Despite the statewide hold on trials this summer, Matthew Mussalli ’21 has barely had a day off as a student clerk. He’s been working alongside several other Rhodes students and alumni at the U.S. Attorney’s Office for the Western District of Tennessee, one of the offices of the U.S. Department of Justice. He has worked there for more than a year, and this summer he experienced firsthand the development of protocols for virtual trials due to the pandemic.
“It’s definitely more than any of us anticipated,” says Mussalli. “Beyond the technical challenges, there are constitutional issues. Defendants have to consent to virtual hearings, often via a camera from the jail. I don’t have knowledge of anyone saying no yet, but it does present a new challenge.”
Mussalli, a psychology major and political science minor, has had many duties in the office, from assisting in motion practice and trial preparation to aiding in trial to performing administrative work. “I try to make the most of my experience by reaching out to different attorneys and offering to help however I can,” he says.
Recently, he helped draft a motion for a federal trial. “It’s pretty cool to be able to say that something I helped write won in federal court, even if it’s not my name on the cover.”
Student law clerks also get to observe hearings and trials of cases they’re working on. Some courts have resumed in-person trials, and, a few weeks ago, Mussalli observed one that he says felt like being in a hockey rink. “Of course, everyone there is wearing a mask, unless they’re testifying. But there’s also face shields, gloves, and Plexiglas surrounding everything.”
Mussalli, who came to Rhodes from Houston, TX, credits his ability to write and think critically, and his courtroom knowledge and skills to numerous professors at Rhodes, including political science professors Anna Eldridge and Daniel Cullen and adjunct psychology professor Tegan Reeves. Mussalli also is captain of the mock trial A team.
“I attribute my legal reasoning, writing ability, confidence in trials, and evidence knowledge to both my Rhodes classes and to mock trial,” he says. “Even knowing how to introduce myself to a judge has helped set me apart.”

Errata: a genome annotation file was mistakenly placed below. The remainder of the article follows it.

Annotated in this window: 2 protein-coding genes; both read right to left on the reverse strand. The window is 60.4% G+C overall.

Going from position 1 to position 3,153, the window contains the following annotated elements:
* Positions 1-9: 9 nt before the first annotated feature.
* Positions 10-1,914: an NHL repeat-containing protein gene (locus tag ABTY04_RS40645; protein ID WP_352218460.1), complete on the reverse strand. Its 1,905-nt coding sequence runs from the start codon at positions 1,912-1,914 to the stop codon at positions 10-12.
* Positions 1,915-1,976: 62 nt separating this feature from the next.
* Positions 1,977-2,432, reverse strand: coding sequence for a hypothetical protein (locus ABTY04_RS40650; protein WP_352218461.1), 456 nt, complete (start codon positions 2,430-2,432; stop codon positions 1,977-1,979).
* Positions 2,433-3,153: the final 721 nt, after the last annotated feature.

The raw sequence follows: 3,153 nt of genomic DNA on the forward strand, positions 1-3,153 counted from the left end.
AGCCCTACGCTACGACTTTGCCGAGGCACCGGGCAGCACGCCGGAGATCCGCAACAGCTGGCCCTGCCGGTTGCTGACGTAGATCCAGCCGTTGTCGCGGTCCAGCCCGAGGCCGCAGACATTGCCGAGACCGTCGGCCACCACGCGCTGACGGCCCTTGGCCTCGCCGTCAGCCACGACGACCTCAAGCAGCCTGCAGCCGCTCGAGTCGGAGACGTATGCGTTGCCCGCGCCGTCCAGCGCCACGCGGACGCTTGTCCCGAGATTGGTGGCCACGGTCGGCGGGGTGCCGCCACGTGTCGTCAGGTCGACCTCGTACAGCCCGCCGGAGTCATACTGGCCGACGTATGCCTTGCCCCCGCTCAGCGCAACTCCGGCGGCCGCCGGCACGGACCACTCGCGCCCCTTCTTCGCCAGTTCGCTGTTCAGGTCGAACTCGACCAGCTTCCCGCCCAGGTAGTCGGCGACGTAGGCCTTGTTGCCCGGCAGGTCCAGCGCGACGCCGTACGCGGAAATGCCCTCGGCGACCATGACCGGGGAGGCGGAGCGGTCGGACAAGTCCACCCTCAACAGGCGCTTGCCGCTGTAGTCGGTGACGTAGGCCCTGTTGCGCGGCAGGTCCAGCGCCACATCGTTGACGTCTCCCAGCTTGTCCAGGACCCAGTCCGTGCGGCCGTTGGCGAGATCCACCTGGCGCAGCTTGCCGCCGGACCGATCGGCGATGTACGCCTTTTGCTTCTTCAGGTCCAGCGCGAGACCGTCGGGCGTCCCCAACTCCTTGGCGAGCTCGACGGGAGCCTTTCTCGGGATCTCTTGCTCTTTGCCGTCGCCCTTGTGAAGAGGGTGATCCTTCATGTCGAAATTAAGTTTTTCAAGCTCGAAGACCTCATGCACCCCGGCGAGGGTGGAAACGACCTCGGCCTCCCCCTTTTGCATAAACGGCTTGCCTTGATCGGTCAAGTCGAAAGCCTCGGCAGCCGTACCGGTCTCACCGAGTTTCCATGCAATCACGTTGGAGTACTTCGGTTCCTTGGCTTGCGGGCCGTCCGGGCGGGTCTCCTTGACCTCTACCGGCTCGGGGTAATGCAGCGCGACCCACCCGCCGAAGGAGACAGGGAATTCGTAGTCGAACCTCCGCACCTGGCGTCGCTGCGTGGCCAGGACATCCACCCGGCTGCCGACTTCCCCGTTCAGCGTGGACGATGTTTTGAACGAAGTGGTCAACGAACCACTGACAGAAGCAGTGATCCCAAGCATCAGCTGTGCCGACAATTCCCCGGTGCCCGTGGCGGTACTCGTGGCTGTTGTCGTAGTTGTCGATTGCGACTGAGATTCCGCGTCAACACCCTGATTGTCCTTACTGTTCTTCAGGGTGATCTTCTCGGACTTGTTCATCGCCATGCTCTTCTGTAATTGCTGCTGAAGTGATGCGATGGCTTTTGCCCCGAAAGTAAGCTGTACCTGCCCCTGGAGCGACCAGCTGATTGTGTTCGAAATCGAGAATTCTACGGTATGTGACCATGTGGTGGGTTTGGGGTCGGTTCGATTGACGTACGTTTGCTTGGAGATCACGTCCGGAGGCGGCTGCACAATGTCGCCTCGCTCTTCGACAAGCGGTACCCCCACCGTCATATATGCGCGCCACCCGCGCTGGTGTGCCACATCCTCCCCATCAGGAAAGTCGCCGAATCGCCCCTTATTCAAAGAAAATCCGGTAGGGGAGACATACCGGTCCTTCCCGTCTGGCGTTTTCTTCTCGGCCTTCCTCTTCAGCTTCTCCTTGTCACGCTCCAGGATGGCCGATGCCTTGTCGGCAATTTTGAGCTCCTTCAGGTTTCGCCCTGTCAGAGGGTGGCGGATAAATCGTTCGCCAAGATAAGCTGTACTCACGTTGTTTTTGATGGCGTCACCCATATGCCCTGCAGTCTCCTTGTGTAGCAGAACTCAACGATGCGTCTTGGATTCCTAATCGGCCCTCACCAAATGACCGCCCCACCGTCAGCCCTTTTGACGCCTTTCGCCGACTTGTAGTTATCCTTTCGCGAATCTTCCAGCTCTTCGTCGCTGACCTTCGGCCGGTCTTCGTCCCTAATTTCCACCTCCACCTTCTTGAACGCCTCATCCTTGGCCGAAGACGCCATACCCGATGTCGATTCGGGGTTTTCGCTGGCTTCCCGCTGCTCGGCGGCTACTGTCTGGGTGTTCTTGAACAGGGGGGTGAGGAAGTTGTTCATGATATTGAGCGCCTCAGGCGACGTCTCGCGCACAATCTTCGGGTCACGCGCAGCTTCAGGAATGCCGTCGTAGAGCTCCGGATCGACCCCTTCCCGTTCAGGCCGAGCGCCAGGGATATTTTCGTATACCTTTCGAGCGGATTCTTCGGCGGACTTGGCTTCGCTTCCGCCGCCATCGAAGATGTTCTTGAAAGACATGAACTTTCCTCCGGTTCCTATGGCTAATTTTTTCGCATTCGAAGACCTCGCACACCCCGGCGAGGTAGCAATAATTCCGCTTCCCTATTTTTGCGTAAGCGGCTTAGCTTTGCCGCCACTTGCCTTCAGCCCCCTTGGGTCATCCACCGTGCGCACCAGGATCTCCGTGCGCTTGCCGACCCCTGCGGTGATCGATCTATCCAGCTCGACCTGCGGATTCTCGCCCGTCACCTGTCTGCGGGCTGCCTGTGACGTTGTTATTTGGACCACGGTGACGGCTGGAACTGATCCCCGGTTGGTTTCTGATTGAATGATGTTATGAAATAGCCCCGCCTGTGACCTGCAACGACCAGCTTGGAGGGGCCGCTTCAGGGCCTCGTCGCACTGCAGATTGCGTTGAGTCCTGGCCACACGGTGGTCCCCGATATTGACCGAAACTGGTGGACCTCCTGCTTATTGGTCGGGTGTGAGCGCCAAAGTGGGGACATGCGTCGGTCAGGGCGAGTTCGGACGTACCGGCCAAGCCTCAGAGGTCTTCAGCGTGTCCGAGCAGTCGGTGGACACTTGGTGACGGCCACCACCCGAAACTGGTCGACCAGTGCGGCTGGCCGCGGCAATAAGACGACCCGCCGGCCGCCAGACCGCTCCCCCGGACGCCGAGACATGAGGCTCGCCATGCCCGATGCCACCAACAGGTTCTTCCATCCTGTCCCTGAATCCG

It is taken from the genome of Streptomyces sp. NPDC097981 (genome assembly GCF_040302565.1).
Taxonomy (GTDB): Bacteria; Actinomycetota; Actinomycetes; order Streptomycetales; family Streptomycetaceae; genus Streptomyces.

Mussalli walked through a protest to get to work two weeks after George Floyd was killed, and he says that the current civil unrest surrounding law enforcement has made him do some serious self-reflection. “When I look at the many interrelated systems in our country, I see deficiencies that may be feeding directly into mass incarceration, racial injustice, and the school-to-prison pipeline,” he explains. “I’ve been in court as a 21-year-old and there’s another 21-year-old across the aisle from me who is facing felony charges. I have the opportunity to sit back and reflect on what challenges that young person may have met or what that young person is missing in his life that would have us end up on opposite sides of the courtroom in two completely different positions.”
In speaking about his passion for victim advocacy, Mussalli says, “It is a great privilege to be able to work under the Honorable D. Michael Dunavant, the U.S. Attorney for the Western District of Tennessee. Every day we come into the office with one goal in mind—to find justice for the people of our community. Under his leadership, our office has helped reduce violent crime drastically in Memphis, and our attorneys certainly are finding justice.”
Mussalli is in the process of applying to law schools and says he intends to be an agent for justice and change from the inside by becoming a prosecutor. “While there is sometimes a negative stigma about prosecutors and I understand that deficiencies do exist, I want to be the person to help fix them. I take crimes that are committed against the community personally, and upholding the rule of law is something that matters to me.”
By Madeleine Wright ’21
Any views or opinions expressed in this article are solely those of Matthew Mussalli and do not necessarily reflect the views or the official policy or position of the United States Attorney for the Western District of Tennessee or the U.S. Department of Justice.